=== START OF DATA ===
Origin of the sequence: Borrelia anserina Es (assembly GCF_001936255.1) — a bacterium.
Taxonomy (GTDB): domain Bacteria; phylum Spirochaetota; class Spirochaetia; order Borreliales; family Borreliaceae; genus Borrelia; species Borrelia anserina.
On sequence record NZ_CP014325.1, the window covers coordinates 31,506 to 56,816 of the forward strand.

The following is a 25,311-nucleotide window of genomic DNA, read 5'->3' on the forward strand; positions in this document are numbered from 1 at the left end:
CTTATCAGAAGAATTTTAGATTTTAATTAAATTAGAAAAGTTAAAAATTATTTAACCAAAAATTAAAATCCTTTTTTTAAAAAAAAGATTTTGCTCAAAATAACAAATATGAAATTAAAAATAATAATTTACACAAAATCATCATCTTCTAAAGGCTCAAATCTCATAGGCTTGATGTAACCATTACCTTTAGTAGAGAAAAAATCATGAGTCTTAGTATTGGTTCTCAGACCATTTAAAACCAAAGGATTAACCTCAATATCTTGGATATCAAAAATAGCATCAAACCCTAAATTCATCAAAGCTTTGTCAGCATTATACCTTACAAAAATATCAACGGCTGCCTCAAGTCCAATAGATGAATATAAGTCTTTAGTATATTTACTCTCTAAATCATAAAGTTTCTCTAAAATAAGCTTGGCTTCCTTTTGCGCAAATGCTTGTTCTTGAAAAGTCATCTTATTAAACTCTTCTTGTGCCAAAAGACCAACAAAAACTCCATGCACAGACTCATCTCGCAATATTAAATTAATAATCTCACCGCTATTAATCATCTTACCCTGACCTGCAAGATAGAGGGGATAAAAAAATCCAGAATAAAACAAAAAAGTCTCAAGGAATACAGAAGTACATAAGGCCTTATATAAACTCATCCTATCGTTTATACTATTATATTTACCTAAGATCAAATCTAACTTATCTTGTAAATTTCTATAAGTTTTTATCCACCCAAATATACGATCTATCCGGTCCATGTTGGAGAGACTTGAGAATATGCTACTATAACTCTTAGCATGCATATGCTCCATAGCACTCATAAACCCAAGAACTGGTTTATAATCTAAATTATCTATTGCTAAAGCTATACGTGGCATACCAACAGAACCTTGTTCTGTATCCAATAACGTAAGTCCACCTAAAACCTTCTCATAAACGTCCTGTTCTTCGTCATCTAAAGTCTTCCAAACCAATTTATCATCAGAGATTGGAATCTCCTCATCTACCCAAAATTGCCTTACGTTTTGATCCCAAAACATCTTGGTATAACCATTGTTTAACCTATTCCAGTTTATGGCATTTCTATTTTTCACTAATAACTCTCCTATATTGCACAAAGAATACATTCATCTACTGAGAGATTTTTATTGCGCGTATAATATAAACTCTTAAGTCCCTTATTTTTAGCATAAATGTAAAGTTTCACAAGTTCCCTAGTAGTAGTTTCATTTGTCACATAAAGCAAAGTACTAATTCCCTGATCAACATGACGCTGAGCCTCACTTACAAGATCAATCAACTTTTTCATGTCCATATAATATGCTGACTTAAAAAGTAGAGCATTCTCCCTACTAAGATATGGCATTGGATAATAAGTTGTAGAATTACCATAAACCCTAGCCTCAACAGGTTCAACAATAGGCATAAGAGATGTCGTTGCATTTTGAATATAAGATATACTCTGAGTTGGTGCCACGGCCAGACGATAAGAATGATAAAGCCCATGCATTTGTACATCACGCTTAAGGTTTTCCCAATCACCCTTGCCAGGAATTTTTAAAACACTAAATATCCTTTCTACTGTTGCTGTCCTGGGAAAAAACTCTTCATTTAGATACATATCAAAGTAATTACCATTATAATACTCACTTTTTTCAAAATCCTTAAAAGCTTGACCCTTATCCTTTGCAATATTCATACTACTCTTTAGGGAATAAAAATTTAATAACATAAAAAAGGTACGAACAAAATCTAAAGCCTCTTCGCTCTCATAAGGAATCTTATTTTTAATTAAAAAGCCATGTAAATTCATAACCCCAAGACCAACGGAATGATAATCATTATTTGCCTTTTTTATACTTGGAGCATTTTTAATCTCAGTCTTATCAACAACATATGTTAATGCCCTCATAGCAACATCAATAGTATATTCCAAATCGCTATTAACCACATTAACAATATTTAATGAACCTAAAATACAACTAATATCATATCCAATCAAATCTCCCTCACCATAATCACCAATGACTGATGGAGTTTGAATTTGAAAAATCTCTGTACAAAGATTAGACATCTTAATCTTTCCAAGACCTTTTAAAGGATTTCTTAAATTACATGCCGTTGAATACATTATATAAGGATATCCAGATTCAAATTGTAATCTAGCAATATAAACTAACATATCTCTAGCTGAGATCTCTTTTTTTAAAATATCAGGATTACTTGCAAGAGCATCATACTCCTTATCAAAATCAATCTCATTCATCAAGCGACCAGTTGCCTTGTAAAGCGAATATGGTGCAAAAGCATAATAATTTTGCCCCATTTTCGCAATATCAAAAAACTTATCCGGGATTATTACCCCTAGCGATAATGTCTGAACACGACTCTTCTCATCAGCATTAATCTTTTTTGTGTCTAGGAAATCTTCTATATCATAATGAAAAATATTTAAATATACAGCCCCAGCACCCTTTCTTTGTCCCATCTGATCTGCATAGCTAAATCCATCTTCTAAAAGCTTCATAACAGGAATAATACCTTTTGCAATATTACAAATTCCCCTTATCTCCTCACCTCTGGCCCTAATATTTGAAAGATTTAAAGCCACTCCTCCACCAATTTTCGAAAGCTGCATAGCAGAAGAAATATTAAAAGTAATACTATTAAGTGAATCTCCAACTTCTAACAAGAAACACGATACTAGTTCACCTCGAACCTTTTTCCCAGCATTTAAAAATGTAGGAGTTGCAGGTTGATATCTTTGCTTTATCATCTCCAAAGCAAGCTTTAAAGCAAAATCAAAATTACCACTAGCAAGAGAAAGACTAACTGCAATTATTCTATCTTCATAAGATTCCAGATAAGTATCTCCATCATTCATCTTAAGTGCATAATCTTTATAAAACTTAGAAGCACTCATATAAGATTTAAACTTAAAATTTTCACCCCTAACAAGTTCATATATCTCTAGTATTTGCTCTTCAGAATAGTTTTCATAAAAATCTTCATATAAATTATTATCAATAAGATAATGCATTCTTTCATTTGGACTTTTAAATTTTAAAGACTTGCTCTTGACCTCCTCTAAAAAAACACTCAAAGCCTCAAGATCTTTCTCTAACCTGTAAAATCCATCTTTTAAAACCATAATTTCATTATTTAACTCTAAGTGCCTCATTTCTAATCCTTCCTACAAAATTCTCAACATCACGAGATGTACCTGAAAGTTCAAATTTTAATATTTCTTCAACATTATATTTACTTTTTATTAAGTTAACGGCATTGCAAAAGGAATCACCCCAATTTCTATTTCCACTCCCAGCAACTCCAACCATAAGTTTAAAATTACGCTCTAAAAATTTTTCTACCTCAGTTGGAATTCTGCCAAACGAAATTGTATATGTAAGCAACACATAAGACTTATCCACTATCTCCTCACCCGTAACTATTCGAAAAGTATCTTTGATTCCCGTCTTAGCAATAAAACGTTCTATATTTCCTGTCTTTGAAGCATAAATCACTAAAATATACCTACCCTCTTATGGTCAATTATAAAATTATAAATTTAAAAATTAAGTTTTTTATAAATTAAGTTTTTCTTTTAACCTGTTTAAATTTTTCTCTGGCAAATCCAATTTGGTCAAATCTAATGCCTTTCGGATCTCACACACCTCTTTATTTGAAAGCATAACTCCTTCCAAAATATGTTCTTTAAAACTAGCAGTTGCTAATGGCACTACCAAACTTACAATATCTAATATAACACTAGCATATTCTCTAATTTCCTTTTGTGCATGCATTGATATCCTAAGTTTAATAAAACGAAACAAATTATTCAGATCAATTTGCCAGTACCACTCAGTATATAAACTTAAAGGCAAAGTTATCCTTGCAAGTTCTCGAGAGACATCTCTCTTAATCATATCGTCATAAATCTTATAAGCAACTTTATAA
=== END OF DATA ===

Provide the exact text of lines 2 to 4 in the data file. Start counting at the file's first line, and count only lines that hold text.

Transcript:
Taxonomy (GTDB): domain Bacteria; phylum Spirochaetota; class Spirochaetia; order Borreliales; family Borreliaceae; genus Borrelia; species Borrelia anserina.
On sequence record NZ_CP014325.1, the window covers coordinates 31,506 to 56,816 of the forward strand.

The following is a 25,311-nucleotide window of genomic DNA, read 5'->3' on the forward strand; positions in this document are numbered from 1 at the left end: